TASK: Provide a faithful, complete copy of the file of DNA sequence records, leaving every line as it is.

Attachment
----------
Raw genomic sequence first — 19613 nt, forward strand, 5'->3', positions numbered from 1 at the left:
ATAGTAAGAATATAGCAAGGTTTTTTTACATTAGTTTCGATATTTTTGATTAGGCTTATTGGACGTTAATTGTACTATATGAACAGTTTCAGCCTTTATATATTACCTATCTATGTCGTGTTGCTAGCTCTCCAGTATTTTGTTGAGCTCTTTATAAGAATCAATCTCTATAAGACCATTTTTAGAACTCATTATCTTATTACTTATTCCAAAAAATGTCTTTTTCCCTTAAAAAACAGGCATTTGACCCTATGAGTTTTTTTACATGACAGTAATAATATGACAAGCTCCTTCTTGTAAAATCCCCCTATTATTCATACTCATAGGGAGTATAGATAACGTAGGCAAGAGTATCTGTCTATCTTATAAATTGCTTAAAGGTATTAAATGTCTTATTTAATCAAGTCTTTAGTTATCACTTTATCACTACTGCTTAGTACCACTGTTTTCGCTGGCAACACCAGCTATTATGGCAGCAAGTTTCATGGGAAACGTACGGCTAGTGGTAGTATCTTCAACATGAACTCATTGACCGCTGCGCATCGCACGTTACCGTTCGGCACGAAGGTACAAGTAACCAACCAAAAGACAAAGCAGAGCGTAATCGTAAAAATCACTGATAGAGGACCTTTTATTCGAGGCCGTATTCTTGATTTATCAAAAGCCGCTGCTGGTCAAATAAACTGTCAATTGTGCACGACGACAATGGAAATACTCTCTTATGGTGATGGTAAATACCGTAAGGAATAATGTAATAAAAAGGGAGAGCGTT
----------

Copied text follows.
Raw genomic sequence first — 19613 nt, forward strand, 5'->3', positions numbered from 1 at the left:
ATAGTAAGAATATAGCAAGGTTTTTTTACATTAGTTTCGATATTTTTGATTAGGCTTATTGGACGTTAATTGTACTATATGAACAGTTTCAGCCTTTATATATTACCTATCTATGTCGTGTTGCTAGCTCTCCAGTATTTTGTTGAGCTCTTTATAAGAATCAATCTCTATAAGACCATTTTTAGAACTCATTATCTTATTACTTATTCCAAAAAATGTCTTTTTCCCTTAAAAAACAGGCATTTGACCCTATGAGTTTTTTTACATGACAGTAATAATATGACAAGCTCCTTCTTGTAAAATCCCCCTATTATTCATACTCATAGGGAGTATAGATAACGTAGGCAAGAGTATCTGTCTATCTTATAAATTGCTTAAAGGTATTAAATGTCTTATTTAATCAAGTCTTTAGTTATCACTTTATCACTACTGCTTAGTACCACTGTTTTCGCTGGCAACACCAGCTATTATGGCAGCAAGTTTCATGGGAAACGTACGGCTAGTGGTAGTATCTTCAACATGAACTCATTGACCGCTGCGCATCGCACGTTACCGTTCGGCACGAAGGTACAAGTAACCAACCAAAAGACAAAGCAGAGCGTAATCGTAAAAATCACTGATAGAGGACCTTTTATTCGAGGCCGTATTCTTGATTTATCAAAAGCCGCTGCTGGTCAAATAAACTGTCAATTGTGCACGACGACAATGGAAATACTCTCTTATGGTGATGGTAAATACCGTAAGGAATAATGTAATAAAAAGGGAGAGCGTT